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Why did I think of that?
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Gin is lovely, I think we can all agree. The standard
methods of production, namely various types of
distillation, are effective but mundane. I propose a new
1. Take a source of low alcohol feed stock, this enters
bottom of the MASSIVE VORTEX CHAMBER (transparent,
Here it encounters some ceramic ultrasonic
see the <link> for examples. You'd need really massive
3. The feed-stock gets ultrasonically forced into making
<5um fog particles. Some of which will be of higher
than the others... just by chance.
4. Once you've got a reasonable fog production going,
time to TURN ON THE MASSIVE VORTEX FANS
5. You will now have a huge man-made tornado of booze.
Because the density of ethanol is 0.789g/cm3, the
of the vortex will have an enrichment of alcohol and the
periphery an enrichment of water, so, simply draw off
center (at the top, let's use gravity as an extra feature)
the good stuff.... and the lower periphery to remove
6. For further concentration, you might want to use
additional vortices in a casdcade, maybe 2 for schnapps,
for gin (no vodka, I'll have no dealings with such
vulgarity). No matter, this process is continuous.
For extra points, the 'distillery' should be located in the
mid-west because of the proximity of grain and their
fondness for tornadoes. I appreciate that this is a
tremendous gimmick... but gimmicks are frequently
deployed in the world of booze...
DO NOT LET JAMES DYSON'S LAWYERS ANYWHERE NEAR
[bs0u0155, Mar 14 2013]
||What you would end up with is a water vapor/alcohol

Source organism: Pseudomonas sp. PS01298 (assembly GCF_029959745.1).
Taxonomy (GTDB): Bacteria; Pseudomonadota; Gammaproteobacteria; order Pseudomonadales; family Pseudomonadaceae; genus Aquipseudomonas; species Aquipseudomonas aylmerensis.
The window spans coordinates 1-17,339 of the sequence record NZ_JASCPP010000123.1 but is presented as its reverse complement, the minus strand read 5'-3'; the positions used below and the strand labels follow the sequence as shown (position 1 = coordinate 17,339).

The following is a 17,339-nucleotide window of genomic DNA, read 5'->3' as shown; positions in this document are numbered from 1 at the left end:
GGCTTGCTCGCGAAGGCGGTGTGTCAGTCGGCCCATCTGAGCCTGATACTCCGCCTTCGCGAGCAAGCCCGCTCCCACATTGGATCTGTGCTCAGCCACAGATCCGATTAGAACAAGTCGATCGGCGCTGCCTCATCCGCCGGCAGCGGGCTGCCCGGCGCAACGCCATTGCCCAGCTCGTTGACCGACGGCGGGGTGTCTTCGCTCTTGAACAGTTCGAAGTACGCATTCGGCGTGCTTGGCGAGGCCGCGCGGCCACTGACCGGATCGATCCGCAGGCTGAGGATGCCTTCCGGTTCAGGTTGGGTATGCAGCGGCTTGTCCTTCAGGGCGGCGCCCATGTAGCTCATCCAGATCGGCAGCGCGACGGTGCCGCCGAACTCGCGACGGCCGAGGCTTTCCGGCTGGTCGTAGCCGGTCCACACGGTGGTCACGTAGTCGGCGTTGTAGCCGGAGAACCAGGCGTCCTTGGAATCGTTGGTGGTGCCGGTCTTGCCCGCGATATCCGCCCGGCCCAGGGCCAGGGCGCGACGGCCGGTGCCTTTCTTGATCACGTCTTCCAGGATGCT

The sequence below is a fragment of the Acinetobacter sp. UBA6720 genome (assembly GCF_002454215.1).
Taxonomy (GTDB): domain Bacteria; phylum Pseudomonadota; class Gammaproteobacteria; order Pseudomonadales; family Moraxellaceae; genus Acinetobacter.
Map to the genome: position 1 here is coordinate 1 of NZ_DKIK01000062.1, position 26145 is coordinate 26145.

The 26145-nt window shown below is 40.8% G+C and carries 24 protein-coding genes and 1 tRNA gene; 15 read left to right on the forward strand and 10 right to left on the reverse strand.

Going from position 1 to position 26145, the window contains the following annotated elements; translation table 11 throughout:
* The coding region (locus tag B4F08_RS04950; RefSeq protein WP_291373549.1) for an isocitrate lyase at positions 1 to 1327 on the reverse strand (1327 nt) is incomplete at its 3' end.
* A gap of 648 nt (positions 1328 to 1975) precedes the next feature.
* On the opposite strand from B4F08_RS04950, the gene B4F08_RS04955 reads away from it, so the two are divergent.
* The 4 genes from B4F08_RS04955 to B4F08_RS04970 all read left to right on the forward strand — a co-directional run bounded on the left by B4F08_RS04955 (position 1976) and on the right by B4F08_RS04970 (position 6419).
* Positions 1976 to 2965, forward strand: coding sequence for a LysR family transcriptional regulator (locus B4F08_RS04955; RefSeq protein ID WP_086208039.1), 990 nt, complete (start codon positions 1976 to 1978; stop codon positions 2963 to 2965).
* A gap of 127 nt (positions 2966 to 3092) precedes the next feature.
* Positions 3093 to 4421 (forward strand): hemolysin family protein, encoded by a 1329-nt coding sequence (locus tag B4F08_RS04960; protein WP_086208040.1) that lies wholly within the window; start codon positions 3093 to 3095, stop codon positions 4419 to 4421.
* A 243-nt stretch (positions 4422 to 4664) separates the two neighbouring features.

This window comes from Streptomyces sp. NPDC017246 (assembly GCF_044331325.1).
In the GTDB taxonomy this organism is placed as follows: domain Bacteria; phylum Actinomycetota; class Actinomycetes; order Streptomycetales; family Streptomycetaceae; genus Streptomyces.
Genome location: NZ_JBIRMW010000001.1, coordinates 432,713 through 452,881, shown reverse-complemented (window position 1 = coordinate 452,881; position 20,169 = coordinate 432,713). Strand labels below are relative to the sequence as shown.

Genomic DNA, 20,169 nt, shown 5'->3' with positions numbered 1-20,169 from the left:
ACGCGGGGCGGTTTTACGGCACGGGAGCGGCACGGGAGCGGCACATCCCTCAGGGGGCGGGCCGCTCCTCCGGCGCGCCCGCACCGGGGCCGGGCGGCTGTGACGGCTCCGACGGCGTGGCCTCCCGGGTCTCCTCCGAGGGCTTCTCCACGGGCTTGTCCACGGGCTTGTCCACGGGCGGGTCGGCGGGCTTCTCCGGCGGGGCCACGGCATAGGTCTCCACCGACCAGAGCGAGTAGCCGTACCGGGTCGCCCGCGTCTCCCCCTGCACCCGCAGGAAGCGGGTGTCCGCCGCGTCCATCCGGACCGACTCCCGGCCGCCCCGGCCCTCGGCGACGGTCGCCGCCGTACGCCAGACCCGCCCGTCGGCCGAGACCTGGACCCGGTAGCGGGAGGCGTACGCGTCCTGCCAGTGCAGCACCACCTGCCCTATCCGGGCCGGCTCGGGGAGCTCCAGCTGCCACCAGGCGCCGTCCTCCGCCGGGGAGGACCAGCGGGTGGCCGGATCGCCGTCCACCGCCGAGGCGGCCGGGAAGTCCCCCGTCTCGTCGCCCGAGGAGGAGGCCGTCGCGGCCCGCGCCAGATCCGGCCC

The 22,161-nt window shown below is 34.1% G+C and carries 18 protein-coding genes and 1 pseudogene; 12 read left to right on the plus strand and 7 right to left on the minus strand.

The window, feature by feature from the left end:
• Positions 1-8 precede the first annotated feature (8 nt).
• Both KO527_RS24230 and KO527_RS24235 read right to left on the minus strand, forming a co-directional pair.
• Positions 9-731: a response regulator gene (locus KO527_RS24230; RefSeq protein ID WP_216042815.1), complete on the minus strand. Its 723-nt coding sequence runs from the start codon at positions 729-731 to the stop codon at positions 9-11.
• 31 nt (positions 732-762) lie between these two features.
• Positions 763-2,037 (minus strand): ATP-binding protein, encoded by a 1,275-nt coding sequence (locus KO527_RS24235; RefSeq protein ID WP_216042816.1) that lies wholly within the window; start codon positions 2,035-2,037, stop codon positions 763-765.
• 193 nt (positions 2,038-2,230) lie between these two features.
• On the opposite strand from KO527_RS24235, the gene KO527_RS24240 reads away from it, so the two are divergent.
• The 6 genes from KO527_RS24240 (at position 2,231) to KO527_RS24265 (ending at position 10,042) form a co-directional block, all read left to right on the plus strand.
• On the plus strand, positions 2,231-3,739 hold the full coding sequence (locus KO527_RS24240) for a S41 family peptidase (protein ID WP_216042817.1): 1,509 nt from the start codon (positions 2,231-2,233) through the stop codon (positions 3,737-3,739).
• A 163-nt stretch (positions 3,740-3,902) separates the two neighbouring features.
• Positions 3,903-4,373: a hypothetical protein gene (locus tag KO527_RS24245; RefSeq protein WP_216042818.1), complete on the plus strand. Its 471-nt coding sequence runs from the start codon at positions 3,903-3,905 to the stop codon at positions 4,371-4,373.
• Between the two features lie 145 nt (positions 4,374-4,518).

vapor mixture as the low pressure inside the vortex
accelerated evaporation. So basically this becomes a
big and needlessly complex vacuum still.
||//So basically this becomes a big and needlessly
complex vacuum still//
||The bottle/label designs itself too...
||//5um fog particles. Some of which will be of
higher alcohol than the others... just by
||No, really no, at least to several decimal places of
||Consider a 5µm drop containing, say 10% ethanol.
That's roughly 10e-14 litres of ethanol. That's
about 10^11 molecules of ethanol. Poisson and all
that stuff means that the standard deviation will
be roughly the square root of 10^11, or about
3x10^5 molecules, which is (unsurprisingly) about
1 part in 3x10^5. Very rare droplets will be maybe
three standard deviations away from the mean, or
maybe 1 part in 10^4 away from the mean.
||Thus, the most alcohol-rich droplets will only be
0.01% richer in ethanol than the average.
||Without some equivalent of Maxwell's demon in this monstrous separator - a spirit spirit, or gin gin djinn - it won't work.
||//Thus, the most alcohol-rich droplets will only be
0.01% richer in ethanol than the average//
||So, assuming you're right... what you're saying it
that it will work, it will just take a huge cascade of
machines until the heat-death of the universe to
complete even a modest enrichment. A hilarious
level of inefficiency :-)
||How about improving the front end a little: Yeast
produce ethanol anaerobically from assorted
carbohydrates, however heavy water has a lovely
10% extra density. So, feed the yeast on a regular
source of glucose, but make the general aqueous
environment heavy water. Now, there will be a
little cross talk in the general jiggery-pokery that
is metabolism, but it should yield a 0-79-1.1g/cm3
spread of density.
||I'll admit that the cost may have just skyrocketed
by several hundred fold, but I'm a slave to
||Heavy water will bugger up the yeast's
mitochondrial metabolism, but they don't need
that during the anaerobic fermentation phase, so
you know, disregard that.